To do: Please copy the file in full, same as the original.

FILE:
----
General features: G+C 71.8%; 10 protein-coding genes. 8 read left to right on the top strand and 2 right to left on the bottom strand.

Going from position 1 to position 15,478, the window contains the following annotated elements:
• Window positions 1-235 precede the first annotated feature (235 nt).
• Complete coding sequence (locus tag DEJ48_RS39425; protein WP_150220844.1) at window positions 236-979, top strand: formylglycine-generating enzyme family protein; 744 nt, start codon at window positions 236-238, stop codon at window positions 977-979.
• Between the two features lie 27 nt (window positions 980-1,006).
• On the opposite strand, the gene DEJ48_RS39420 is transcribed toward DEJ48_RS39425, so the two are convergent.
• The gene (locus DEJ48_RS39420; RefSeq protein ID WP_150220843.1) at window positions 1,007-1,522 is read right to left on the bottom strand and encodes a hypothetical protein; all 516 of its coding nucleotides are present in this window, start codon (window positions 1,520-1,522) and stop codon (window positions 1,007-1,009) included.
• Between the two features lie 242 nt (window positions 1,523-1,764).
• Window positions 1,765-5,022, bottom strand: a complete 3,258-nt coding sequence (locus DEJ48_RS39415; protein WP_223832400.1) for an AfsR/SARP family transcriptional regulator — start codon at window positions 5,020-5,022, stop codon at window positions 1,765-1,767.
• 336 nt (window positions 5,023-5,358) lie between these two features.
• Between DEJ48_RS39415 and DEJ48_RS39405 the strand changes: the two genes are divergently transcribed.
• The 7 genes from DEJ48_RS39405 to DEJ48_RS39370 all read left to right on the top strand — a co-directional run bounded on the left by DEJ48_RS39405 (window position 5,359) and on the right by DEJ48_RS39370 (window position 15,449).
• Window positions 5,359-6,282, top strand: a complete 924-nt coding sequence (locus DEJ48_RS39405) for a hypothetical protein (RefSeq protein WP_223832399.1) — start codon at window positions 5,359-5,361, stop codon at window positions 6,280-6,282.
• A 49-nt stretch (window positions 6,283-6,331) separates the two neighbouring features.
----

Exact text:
General features: G+C 71.8%; 10 protein-coding genes. 8 read left to right on the top strand and 2 right to left on the bottom strand.

Going from position 1 to position 15,478, the window contains the following annotated elements:
• Window positions 1-235 precede the first annotated feature (235 nt).
• Complete coding sequence (locus tag DEJ48_RS39425; protein WP_150220844.1) at window positions 236-979, top strand: formylglycine-generating enzyme family protein; 744 nt, start codon at window positions 236-238, stop codon at window positions 977-979.
• Between the two features lie 27 nt (window positions 980-1,006).
• On the opposite strand, the gene DEJ48_RS39420 is transcribed toward DEJ48_RS39425, so the two are convergent.
• The gene (locus DEJ48_RS39420; RefSeq protein ID WP_150220843.1) at window positions 1,007-1,522 is read right to left on the bottom strand and encodes a hypothetical protein; all 516 of its coding nucleotides are present in this window, start codon (window positions 1,520-1,522) and stop codon (window positions 1,007-1,009) included.
• Between the two features lie 242 nt (window positions 1,523-1,764).
• Window positions 1,765-5,022, bottom strand: a complete 3,258-nt coding sequence (locus DEJ48_RS39415; protein WP_223832400.1) for an AfsR/SARP family transcriptional regulator — start codon at window positions 5,020-5,022, stop codon at window positions 1,765-1,767.
• 336 nt (window positions 5,023-5,358) lie between these two features.
• Between DEJ48_RS39415 and DEJ48_RS39405 the strand changes: the two genes are divergently transcribed.
• The 7 genes from DEJ48_RS39405 to DEJ48_RS39370 all read left to right on the top strand — a co-directional run bounded on the left by DEJ48_RS39405 (window position 5,359) and on the right by DEJ48_RS39370 (window position 15,449).
• Window positions 5,359-6,282, top strand: a complete 924-nt coding sequence (locus DEJ48_RS39405) for a hypothetical protein (RefSeq protein WP_223832399.1) — start codon at window positions 5,359-5,361, stop codon at window positions 6,280-6,282.
• A 49-nt stretch (window positions 6,283-6,331) separates the two neighbouring features.